Is the gender agenda being set for the right reasons?

You could be forgiven for thinking the battle for gender equality in the legal profession was won long ago. It’s almost a century since Carrie Morrison became the first woman admitted as a solicitor in England and Wales, and now two-thirds of practising solicitors under 35 are women. What’s more, that proportion is continuing to grow – every year there are more women than men gaining their legal qualification.

So, does that mean there’s the gender agenda is no longer a problem? Is that tired old image of the legal sector being an ‘old boys’ network’ now well and truly out of date? Well, it would be nice to think so, but let’s not rush to that conclusion. When it comes to senior positions in the legal profession, the picture looks very different.

In 2015, just eight women held senior management roles in the top 50 law firms, and the 2016 PWC Law Firms’ Survey showed that only 18% of full equity partnerships across the sector were held by women.

Those numbers are actually quite shocking; more than 80% of full equity partnerships are held by men in a profession where most of the junior roles are held by women.

What message does that send to women entering the professions? ‘You’re welcome as a solicitor, but forget career progression; the top jobs are for men!’

Where are things going wrong? There seems to be no problem in persuading women to enter law school, and no problem in getting them into law firms. The problem comes later, when these women seem to hit that proverbial glass ceiling.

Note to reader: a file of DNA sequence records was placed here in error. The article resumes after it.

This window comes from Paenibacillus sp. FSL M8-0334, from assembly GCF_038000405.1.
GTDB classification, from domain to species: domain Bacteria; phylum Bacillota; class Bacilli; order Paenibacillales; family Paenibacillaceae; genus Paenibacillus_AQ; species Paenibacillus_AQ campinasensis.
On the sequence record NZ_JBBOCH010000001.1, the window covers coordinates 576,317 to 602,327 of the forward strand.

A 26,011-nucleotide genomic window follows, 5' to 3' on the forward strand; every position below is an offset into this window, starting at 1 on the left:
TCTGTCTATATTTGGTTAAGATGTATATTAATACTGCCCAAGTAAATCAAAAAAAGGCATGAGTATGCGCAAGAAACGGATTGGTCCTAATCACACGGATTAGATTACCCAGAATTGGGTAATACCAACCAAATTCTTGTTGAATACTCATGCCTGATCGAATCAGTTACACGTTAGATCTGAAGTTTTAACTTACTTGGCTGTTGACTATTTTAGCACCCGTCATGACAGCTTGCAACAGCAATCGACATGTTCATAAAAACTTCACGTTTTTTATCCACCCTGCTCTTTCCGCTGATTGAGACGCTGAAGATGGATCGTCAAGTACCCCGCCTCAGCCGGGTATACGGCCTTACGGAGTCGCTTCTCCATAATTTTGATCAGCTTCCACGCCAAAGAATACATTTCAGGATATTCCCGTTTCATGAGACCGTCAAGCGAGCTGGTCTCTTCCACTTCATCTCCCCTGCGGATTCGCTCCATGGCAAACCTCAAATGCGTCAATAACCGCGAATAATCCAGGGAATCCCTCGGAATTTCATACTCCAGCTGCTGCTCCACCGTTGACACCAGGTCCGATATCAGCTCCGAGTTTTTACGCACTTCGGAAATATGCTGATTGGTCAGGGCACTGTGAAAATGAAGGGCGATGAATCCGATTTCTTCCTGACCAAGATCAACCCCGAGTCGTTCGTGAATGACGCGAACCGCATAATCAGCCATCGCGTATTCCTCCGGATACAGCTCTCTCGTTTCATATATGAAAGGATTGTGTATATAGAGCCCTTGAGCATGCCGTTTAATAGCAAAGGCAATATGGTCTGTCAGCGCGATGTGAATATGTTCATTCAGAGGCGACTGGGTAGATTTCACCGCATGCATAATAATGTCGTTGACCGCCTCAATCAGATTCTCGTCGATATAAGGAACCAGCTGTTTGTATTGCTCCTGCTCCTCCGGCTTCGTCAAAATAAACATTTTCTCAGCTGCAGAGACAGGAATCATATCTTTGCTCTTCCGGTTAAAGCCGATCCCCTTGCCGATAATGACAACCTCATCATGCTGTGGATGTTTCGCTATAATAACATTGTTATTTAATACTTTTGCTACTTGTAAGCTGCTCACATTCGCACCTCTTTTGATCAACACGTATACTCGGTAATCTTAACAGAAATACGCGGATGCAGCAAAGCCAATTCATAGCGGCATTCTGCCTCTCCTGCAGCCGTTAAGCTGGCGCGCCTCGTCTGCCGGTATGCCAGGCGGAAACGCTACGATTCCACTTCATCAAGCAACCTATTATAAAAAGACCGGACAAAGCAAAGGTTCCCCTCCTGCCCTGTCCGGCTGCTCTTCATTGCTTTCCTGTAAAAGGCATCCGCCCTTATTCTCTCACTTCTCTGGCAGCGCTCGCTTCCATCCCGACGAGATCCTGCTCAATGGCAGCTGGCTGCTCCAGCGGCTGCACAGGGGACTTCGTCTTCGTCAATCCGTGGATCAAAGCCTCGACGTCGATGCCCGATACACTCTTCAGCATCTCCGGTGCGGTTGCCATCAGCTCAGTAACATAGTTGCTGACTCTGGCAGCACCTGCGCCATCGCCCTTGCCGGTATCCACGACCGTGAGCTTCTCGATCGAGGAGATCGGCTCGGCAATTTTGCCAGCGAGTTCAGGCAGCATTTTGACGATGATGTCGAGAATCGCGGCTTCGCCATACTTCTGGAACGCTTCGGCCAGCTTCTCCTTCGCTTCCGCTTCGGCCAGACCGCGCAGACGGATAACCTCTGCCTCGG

Other metaphors have been used to describe this phenomenon in the legal profession: a cattle grid, a broken pipeline. Although, let’s be clear, this issue is by no means unique to the law profession. But, however you want to picture it, a disproportionate number of women are getting through.

So, what can be done? Are there any lessons to learn from the rare success stories? The Lawyer looked at the issue of the scarcity of women law firm leaders, and noted the eight female senior managers it identified in 2015 were all propelled – perhaps unsurprisingly – by their drive and confidence in their performance. All were closely involved in the management of their practice areas and showed an active interest in developing their firms’ external and internal profiles.

It’s probably safe to assume the same could be said of most of their male counterparts, but perhaps the women had to be even more driven, more confident, and even more involved in their firms’ profiles? It certainly seems they had to be willing to stand out from the male-dominated crowd. Even if the overtly sexist language and inappropriate behaviour of previous decades have dissipated, it still takes determination and courage to be the lone female in the boardroom.

But we can’t tell all the talented young women in the profession that they need to be even more exceptional and courageous than their male colleagues if they want to progress. We need to redress the balance at the top, as we have done at other levels.

Quotas can offer a quick fix, but are often unpopular and don’t necessarily ensure the most talented are promoted. Targets are better, but how do we reach those targets?

We need to raise women’s expectations and enable them to prepare for progression.

Mentoring has long been cited as hugely important in this respect, and women who have made it to the top are invariably keen to encourage and advise those with ambition to follow them. And they are perfectly placed to do so. Who better to lead the change than those in leadership positions?